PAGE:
the valiant men and women

 
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CLYDE A SWENSON

Spanish Fork, UT
WWII, Pacific Theatre, Philippines, Japan
43rd infantry division, 11th Airborne division, Paratrooper. Recon Scout

Sgt Swenson, along with his twin brother Cleve, joined the US army immediately after high school in 1944. After basic and advanced training they were shipped to the Pacific Theatre for the Liberation of the Philippines. He served as a recon scout pursuing the enemy through the jungles of Luzon Island, accompanied by Filipino resistance fighters, calling in artillery and aircraft fire upon the enemy. After the liberation of the Philippines and the end of the war, Sgt Swenson was transported to Japan where his unit, the 188th Paratroop infantry regiment, were the first American military to occupy Japan.

After Sgt Swenson was mustered out of the army, using the GI Bill he graduated from BYU and received his Master degree from NYU. His lifetime since WWII has been spent in service to his community and country as a successful rancher and city councilman for over 20 years.

Sgt Swenson was awarded the Bronze Star, Combat Infantryman’s Badge and the Airborne Badge, all of which he displays proudly.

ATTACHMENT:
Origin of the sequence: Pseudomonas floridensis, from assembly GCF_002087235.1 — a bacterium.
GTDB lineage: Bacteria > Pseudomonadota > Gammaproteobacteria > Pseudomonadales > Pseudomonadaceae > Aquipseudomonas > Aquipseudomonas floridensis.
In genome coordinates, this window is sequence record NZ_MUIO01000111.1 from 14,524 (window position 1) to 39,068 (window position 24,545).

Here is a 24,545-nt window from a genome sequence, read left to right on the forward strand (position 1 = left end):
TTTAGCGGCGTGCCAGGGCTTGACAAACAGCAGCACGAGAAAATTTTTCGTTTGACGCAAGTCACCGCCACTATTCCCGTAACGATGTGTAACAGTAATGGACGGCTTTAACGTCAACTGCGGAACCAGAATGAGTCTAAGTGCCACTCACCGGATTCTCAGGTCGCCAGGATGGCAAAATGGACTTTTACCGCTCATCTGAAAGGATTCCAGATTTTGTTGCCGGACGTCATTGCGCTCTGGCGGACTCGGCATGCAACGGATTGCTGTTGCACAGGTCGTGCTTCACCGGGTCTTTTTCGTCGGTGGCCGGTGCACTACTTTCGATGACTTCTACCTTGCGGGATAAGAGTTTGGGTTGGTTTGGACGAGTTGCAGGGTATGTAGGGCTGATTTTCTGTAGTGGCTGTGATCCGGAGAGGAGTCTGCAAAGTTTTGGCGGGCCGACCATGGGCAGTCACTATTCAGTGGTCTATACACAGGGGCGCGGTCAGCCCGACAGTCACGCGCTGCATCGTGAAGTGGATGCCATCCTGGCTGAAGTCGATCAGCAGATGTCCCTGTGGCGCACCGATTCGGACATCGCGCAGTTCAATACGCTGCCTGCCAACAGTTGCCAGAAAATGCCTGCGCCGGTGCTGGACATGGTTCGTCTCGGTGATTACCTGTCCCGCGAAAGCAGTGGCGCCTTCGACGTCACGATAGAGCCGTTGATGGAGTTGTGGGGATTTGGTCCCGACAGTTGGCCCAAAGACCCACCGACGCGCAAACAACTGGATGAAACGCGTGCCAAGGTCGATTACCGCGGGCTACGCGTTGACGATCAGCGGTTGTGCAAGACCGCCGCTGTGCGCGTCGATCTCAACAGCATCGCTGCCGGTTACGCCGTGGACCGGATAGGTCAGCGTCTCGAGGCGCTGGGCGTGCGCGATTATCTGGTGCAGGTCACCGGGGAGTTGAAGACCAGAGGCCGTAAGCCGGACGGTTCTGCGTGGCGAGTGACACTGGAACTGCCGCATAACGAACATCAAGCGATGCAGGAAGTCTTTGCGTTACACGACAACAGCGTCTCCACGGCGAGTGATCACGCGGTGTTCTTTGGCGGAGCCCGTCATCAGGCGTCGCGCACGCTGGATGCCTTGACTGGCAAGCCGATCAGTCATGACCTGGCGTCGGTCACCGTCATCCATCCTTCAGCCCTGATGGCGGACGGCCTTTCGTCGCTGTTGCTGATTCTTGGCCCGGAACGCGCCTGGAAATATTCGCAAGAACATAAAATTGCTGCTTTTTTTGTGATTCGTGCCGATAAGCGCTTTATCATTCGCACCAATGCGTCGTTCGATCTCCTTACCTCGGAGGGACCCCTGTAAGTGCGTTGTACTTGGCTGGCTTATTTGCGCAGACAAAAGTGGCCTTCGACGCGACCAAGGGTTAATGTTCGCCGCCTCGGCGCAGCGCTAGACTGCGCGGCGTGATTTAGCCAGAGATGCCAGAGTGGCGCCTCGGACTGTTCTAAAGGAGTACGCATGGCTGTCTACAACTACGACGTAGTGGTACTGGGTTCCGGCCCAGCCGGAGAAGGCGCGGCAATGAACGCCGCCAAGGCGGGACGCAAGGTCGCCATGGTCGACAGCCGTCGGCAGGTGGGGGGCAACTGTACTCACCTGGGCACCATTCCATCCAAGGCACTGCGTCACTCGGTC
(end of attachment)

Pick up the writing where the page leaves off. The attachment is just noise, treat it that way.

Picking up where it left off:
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Corporal Keith Davis

Springville, Utah
US Army 1943 to 1945
Deceased

Corporal Davis was drafted in 1943 shortly after high school graduation. Basic training was at Camp Robert, CA. Assigned to the 16th Field Artillery Battery, he was immediately shipped to England in advance of the invasion of Normandy. Arriving on Utah Beach, he soon witnessed the carnage of the initial invasion where 1000’s of allied soldiers were killed.

Fighting his way across France and Belgium during the bloody Battle of the Bulge, Corporal Davis witnessed the liberation of Paris, then fought on across Belgium arriving at the German Border on the Rhine River on Jan 3, 1945. The battle ensued across Germany until his unit arrived at the Ordif death camp near Buchenwald. Continuing the battle across Germany his unit arrived at Nuremburg and ultimately engaged the enemy to Pilsner, Czechoslovakia where they met up with the advancing Russian Forces. He was there until the end of the war in Europe on VE day.

Corporal Davis bravery cannot be overemphasized. Few men have witnessed the horrors he was subjected to, both on the battlefield and at the Nazi death camps. His courage and heroism exemplifies the valor of the men and women who have worn our nations uniforms on the battlefields.

Corporal Davis returned to Utah and married, raising a family and building a successful business. His life was spent in service of his community and nations serving in several veterans organization and speaking about the events he witnessed so that no one will ever forget that “Freedom isn’t Free” . May God grant him peace. He is survived by his wife Marva.